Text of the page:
Challenges await advisors who shift toward retirement distribution.

    Much has been written recently about the increasing number of retirement-income-oriented clients. Most of what has been written focuses attention on investment products to meet this demand. Little has been written about how a practice will need to meet this demand from an operational standpoint.
    Recent studies by LIMRA and the U.S. Dept. of Labor have revealed that roughly 76 million people in the U.S. will be reaching the traditional retirement age over the next several decades. These so-called baby boomers will potentially experience an unprecedented transfer of wealth into the private sector from institutional custodians of such retirement programs as 401(k), 403(b), profit sharing, money purchase and other employer-sponsored plans. With this tremendous potential influx of investment assets, financial advisors should not only consider the investment choices to offer these clients, but how to efficiently operate a financial practice in light of these new challenges.
    In essence, a practice that focuses on retirement distribution (income) issues operates quite differently from one that specializes in accumulation needs. In fact, the challenge extends beyond just which investments to use with such a client. The retirement income client may need more handholding than the same client during the accumulation years. This is due to a combination of factors.
    Some characteristics of the baby boomer generation include:
    Born between 1946 and 1964
    Was 28% of the U.S. population in the 2000 Census
    Age 55-plus control two-thirds of nation's financial assets
     Increasing amounts of discretionary dollars (for some)
    Absence of disposable time due to complex lifestyles
    Grew up with television and computers and are Internet-friendly
    The baby boomers are Internet users. In their professional life, they have been forced to confront computer use and have become comfortable, while not forgetting that there was a time when there was no Internet. Operational changes to a financial practice that include Internet delivery of information such as statements will probably not fully satisfy this client. A portion of them will still want the paper copies and most, if not all of them, will want face-to-face meetings. In fact, the total number of touches to this client will most likely need to increase substantially over the same client measured during the accumulation years. (Touches would include such things as face-to-face meetings, e-mails, phone calls, snail mail, birthday cards, anniversary cards, etc.)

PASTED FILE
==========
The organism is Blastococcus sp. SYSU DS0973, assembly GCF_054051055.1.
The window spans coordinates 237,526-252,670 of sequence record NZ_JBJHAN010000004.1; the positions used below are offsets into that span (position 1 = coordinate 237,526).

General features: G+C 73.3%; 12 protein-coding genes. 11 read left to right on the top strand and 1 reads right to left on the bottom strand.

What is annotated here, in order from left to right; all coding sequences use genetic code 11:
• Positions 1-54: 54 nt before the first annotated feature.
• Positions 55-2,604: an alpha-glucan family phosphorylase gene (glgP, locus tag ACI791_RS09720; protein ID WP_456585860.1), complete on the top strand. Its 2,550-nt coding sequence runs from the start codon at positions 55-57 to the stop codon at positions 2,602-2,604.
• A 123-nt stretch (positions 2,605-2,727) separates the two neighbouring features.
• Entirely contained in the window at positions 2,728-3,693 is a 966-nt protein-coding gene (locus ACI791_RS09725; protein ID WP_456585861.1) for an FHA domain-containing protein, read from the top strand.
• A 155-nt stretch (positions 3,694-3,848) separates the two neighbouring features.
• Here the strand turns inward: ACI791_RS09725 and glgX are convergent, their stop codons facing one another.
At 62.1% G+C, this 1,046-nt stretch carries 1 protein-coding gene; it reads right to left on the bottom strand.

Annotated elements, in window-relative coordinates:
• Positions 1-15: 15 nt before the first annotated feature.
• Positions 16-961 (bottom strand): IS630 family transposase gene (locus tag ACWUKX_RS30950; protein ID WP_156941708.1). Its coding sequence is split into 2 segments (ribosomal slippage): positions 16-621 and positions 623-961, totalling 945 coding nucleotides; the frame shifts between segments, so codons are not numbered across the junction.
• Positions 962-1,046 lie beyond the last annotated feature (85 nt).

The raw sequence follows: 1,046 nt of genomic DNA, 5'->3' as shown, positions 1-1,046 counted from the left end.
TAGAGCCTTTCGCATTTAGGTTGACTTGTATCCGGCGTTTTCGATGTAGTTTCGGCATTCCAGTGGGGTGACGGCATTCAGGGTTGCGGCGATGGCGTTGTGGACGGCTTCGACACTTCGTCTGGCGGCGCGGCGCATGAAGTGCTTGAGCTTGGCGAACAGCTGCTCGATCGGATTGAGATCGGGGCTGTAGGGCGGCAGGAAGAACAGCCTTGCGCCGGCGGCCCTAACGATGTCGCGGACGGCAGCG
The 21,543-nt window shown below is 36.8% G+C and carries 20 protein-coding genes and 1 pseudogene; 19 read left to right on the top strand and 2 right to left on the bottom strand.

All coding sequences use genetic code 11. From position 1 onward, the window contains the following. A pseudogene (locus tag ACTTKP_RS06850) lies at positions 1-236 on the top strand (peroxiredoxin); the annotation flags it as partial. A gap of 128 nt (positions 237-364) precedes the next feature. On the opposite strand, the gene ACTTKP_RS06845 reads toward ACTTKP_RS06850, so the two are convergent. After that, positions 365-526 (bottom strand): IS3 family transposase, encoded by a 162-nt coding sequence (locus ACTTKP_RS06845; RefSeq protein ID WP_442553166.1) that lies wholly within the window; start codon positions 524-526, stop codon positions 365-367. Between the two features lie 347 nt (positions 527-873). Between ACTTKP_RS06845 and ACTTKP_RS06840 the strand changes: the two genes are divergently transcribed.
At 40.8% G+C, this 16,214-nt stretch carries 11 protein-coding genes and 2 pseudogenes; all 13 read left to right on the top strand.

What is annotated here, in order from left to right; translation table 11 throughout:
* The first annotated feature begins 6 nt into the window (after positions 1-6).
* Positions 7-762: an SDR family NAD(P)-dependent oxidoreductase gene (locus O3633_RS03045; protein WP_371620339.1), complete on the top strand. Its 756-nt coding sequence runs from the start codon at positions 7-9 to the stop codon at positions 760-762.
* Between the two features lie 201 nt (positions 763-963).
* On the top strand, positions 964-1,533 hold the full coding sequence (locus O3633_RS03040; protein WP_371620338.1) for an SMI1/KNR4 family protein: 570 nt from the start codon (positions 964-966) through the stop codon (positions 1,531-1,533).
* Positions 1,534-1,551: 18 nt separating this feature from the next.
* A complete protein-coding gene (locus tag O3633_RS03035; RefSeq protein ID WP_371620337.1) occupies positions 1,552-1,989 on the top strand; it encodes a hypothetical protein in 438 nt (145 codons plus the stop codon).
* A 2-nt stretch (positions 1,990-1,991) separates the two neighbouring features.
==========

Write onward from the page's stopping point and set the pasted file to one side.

This is because baby boomers have controlled their financial destiny for most of their adult lives. Whether they are professionals, business managers, entrepreneurs, etc., they all share a common belief in controlling their financial future (at least to some extent). Now that they are nearing or at retirement, they may view that retirement as a loss of control. The result could be a client who demands constant feedback from their financial advisor. The operational challenge lies in to how to provide that feedback in a cost-effective way.
    The answer to these time demands may be to use a combination of techniques to give the appearance of constant attention while limiting the actual face-to-face meetings to a reasonable number. Electronic delivery of documents, information and statements can be automated to a large extent. Using a Web site with lockbox-type technology affords the practitioner the luxury of batch-uploading to the client's lockbox and an automatically generated e-mail to the client that includes a hyperlink to their password-protected lockbox.
    Potentially, this could save hours of staff work in preparing and mailing out paper statements. (And, yes, there will still be those clients who demand the paper statements. But, for those who can live with electronic delivery, the cost and time savings to the practice are undeniable.)